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2

To convert a single bitboard to a numpy array: def bitboard_to_array(bb: int) -> np.ndarray: s = 8 * np.arange(7, -1, -1, dtype=np.uint64) b = (bb >> s).astype(np.uint8) b = np.unpackbits(b, bitorder="little") return b.reshape(8, 8) To convert multiple bitboards to a numpy array: def bitboards_to_array(bb: np.ndarray) ->...


2

I never was lucky googling No need to google. All you needed to do was search on this site and you could have come up with this answer which amongst other things says: Ronald de Man (syzygy developer) has published software for generating these tablebases (up to 6 man) on Github


2

Lichess.org has a bot API and allows bot accounts to play rated games against human players. See this article.


1

Lichess generates puzzles from your games automatically.


4

I found this reddit post which has two comments which answer this question. link https://tactics.bitcrafter.net/ This is essentially exactly what I was looking for and bonus points in that I think I found their github that has their code which seems shockingly simple link I made something like that, both open source http://chesstacticsgenerator.vitomd.com/ ...


7

Lichess has the "learn from your mistakes" feature, which can be used to play your significantly bad moves in a game as a puzzle. From your profile, select a variant/time control on the left, then click "view the games" in the top right. Click on a game, go to the analysis board, and at the bottom, in the "computer analysis" ...


10

I don't know of a single program that does all that. I do it myself with following steps. I save most of my games in a pgn file. The interesting ones, esp. my losses, are analyzed by Stockfish. The "blunder threshold" is your choice, typically 3 - 5 pawns or more. With Notepad++ text editor I enter the FEN of the position in a pgn file, of course ...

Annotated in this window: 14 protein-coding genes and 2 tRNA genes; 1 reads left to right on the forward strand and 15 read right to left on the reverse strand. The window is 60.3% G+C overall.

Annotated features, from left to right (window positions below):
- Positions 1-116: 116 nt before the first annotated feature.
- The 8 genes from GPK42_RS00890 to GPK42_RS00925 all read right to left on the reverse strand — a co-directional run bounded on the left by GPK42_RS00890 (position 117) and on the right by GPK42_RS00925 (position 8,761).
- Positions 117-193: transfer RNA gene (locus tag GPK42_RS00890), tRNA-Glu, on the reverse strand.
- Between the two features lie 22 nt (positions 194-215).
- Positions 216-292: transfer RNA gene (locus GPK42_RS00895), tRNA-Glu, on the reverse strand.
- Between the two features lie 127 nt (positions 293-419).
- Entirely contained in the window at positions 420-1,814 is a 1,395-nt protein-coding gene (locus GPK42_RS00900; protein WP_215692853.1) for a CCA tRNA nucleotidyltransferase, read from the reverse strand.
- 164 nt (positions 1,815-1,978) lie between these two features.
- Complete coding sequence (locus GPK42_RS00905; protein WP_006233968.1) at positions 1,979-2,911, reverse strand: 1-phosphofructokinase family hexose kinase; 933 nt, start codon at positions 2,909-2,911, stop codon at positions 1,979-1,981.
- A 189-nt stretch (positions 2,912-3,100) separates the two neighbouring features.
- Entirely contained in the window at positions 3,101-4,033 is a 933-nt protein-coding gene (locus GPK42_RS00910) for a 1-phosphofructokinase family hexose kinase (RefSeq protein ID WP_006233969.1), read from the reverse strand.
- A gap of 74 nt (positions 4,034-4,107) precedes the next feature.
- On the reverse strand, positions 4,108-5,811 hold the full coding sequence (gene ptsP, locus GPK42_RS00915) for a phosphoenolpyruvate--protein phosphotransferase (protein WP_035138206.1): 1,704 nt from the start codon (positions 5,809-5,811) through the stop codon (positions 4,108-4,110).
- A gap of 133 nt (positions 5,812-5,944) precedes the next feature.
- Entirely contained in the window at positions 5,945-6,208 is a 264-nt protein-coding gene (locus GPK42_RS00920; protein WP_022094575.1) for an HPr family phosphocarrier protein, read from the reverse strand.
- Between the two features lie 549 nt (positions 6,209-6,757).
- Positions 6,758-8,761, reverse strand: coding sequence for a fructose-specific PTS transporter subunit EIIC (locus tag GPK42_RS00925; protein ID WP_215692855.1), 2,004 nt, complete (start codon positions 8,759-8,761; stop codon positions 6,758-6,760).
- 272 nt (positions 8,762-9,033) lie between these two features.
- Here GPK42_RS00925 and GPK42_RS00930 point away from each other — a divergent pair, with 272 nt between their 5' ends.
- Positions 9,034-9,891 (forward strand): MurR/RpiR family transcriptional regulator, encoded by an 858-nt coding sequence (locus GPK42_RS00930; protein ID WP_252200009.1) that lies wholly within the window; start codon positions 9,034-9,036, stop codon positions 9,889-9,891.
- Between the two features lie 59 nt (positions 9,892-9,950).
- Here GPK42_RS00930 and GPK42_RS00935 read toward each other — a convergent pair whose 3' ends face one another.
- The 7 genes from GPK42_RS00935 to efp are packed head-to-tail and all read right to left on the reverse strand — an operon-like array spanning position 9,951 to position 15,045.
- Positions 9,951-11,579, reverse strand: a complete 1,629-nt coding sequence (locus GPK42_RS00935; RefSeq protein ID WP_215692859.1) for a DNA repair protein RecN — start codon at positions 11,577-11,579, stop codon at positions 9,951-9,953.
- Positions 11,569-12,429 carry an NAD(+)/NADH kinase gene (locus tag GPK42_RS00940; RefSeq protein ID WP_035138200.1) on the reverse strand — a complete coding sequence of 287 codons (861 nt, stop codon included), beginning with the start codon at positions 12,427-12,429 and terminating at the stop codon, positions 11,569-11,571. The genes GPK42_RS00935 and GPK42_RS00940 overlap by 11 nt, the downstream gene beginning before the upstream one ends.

1

We are going to need the source code : git clone https://github.com/official-stockfish/Stockfish.git (see the right address at Stockfish's github as this address could change) somewhere on your PC. (You need the command line utilities of Tortois Git for instance.) Let's call StockFishDIr the full path to the StockFish folder (that contains src as subfolder) ...


2

As the version of python-chess I'm running doesn't support chess.uci, here's what worked for me. engine = chess.engine.SimpleEngine.popen_uci("/path/to/engine.exe") board = chess.Board() info = engine.analyse(board, chess.engine.Limit(time=10),multipv=20)) info is a list of InfoDict objects, each with the keys "pv" and "score", ...


3

I actually did the experiment and will answer now. Three main factors go into the evaluation (as king safety doesn't play the slightest role): material, space, and movability. The effect of space is rather high at +1.4. [FEN "4k3/p1p1p1p1/P1P1P1P1/8/8/8/8/4K3 w - - 0 1"] Any useless doubled pawn is about +0.7, giving +4.2. [FEN "4k3/p1p1p1p1/...


1

The best way is read source code yourself. https://github.com/official-stockfish/Stockfish/blob/master/src/evaluate.cpp has the commented state-of-the-art rules defined in Stockfish.


1

The chessboard editor at https://www.apronus.com/chess/pgnviewer/ has two modes selected by radio buttons: "position setup" and "legal moves only". In position setup you can do anything on the board including adding or removing chessmen.


1

I have found the problem: my board representation was different and while my ranks are also from 0-7, but they are counted from the black side, while in the polyglot encoding, they are counted from the white side (which makes sense). So I had to invert my ranks like so: unsigned short fromFile = (moveKey>>6)&7, fromRank = ...


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